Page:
Eleven Important Factors to Consider Before Paying for Your Next All-Inclusive Surf Camp

Surf travel is one of the best parts of being a surfer: New cultures, new waves, and new friends. But some surf retreats are admittedly much better than others. If you are going on an all-inclusive surf trip here are a few factors to consider before dropping your down payment.



#1 How far will you be staying from the break?

This might be the single most important factor in booking your trip. Can you walk to the waves? Are there multiple boats or trucks that will take you? The last thing you want is to be stuck at camp when the group is tired and the waves are pumping 15 minutes away. Be sure the agenda is to surf and that there are multiple options if you end up being at a different skill level than the rest of the surfers on the trip. Unless of course surfing is just part of what you came to do and you are also happy to relax at the camp with a good book.


Land rover parked by surf spot and ocean
Be sure your surf camp has multiple options to reach the waves.


My recommendation is to stay someplace with waves right out front, take a sleep-aboard boat trip such as our Mentawai trip in October 2020 or stay at a camp with multiple trucks, boats and surf guides. If going for the last option be sure to chat with the event organizer to get a feel if they will take you out any time of the day or if you will be waiting for the rest of the group.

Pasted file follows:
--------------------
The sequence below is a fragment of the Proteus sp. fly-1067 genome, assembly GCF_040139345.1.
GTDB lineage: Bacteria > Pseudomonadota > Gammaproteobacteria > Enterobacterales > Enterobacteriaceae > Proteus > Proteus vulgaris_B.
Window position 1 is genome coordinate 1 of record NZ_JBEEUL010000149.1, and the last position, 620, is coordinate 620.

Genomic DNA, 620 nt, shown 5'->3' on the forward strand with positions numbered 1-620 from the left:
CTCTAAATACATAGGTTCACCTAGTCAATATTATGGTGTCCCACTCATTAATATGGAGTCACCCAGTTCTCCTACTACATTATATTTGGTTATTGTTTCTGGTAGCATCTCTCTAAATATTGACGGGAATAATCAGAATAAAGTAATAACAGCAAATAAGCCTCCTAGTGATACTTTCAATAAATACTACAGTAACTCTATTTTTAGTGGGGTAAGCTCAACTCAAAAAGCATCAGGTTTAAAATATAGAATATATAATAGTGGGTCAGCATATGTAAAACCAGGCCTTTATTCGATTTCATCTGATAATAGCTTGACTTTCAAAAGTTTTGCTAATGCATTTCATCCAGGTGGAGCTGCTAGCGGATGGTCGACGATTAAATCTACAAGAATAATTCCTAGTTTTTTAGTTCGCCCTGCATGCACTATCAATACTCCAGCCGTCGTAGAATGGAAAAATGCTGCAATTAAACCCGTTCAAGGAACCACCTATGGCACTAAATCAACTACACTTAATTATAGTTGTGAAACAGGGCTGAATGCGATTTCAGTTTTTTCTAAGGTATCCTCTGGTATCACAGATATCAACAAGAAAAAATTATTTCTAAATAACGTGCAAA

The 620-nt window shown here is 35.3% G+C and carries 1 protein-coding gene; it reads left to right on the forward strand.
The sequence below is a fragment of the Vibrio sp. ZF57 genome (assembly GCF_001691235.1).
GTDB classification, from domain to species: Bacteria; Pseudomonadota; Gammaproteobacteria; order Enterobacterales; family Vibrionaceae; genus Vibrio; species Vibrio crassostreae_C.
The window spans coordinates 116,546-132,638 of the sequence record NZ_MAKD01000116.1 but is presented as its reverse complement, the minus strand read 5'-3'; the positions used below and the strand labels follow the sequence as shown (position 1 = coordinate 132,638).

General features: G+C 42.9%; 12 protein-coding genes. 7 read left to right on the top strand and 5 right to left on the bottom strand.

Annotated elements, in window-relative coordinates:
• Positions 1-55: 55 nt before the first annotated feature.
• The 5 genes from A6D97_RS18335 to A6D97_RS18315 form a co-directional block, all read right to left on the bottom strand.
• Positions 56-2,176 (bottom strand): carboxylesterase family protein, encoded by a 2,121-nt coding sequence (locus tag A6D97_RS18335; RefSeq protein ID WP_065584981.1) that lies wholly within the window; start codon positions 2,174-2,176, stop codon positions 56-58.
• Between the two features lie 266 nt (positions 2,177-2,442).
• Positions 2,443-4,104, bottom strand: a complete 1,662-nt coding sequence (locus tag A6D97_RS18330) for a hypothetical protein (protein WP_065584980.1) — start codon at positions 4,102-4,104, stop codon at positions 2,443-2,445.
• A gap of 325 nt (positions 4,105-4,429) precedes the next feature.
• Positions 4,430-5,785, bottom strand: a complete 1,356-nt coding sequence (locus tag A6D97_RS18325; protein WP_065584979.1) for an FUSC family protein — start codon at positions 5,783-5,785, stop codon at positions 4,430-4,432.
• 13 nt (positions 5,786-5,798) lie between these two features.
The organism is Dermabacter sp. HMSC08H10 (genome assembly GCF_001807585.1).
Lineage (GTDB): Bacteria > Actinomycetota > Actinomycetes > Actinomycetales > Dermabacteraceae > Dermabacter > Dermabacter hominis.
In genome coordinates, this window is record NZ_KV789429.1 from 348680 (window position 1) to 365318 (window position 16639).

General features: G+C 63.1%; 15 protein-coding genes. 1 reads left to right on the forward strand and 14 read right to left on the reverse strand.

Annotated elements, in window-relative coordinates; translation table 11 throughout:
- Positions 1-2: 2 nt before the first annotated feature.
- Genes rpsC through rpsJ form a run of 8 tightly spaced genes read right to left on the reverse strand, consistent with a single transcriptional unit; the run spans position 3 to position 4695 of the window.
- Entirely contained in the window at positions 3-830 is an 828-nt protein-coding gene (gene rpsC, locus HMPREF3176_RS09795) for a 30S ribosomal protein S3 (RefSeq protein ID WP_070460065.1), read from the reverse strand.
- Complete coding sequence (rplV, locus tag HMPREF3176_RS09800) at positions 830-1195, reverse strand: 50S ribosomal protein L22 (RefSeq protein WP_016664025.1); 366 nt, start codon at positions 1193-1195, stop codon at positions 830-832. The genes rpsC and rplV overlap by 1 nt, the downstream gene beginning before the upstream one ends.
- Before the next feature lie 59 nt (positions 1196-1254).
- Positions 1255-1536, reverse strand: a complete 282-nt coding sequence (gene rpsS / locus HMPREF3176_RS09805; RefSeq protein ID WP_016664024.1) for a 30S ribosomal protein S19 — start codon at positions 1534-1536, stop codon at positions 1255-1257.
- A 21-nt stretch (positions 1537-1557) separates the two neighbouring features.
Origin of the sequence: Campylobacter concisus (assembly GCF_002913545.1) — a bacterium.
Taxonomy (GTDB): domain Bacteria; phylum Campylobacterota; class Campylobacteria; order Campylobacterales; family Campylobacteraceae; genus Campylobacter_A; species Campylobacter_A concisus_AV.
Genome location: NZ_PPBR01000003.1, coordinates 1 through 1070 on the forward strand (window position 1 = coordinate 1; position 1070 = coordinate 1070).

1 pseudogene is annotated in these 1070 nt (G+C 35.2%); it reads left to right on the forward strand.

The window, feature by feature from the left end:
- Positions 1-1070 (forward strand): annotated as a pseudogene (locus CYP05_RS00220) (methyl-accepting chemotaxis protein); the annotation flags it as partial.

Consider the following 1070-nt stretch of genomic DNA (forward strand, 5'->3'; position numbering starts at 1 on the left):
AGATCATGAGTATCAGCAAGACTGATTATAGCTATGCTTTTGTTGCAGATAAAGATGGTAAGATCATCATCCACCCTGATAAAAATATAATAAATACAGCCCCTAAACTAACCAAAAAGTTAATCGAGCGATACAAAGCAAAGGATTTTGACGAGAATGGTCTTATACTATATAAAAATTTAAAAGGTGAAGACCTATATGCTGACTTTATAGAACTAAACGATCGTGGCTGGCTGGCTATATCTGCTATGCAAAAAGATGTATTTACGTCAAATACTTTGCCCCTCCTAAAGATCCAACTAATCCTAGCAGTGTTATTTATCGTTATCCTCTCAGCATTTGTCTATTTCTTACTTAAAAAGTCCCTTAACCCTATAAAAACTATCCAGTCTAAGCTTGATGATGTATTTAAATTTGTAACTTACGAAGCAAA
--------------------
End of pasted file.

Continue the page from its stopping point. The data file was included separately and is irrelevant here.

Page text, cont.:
#2 Does it blow out early, and if so, is the tide right for surfing in the morning?

Many locations have onshore winds becoming problematic for surfing by late morning. That means you might only be getting one surf a day. If this is the case be sure to check the tides. Ask your hosts what kind of tide the particular location likes. If is likes a low tide but high tide is in the morning for your week of travel you might think twice before booking that location.


#3 How consistent are the swells in that location?

There is nothing worse than getting skunked on a surf trip. Some locations simply do not have consistent swell but do offer very small waves on most days. If you are looking to surf some overhead waves you will want to check a website such as surf-forecast.com to see how consistent users have rated the swell for that location during your month of travel. Shoot for overall consistency rating of at least four stars.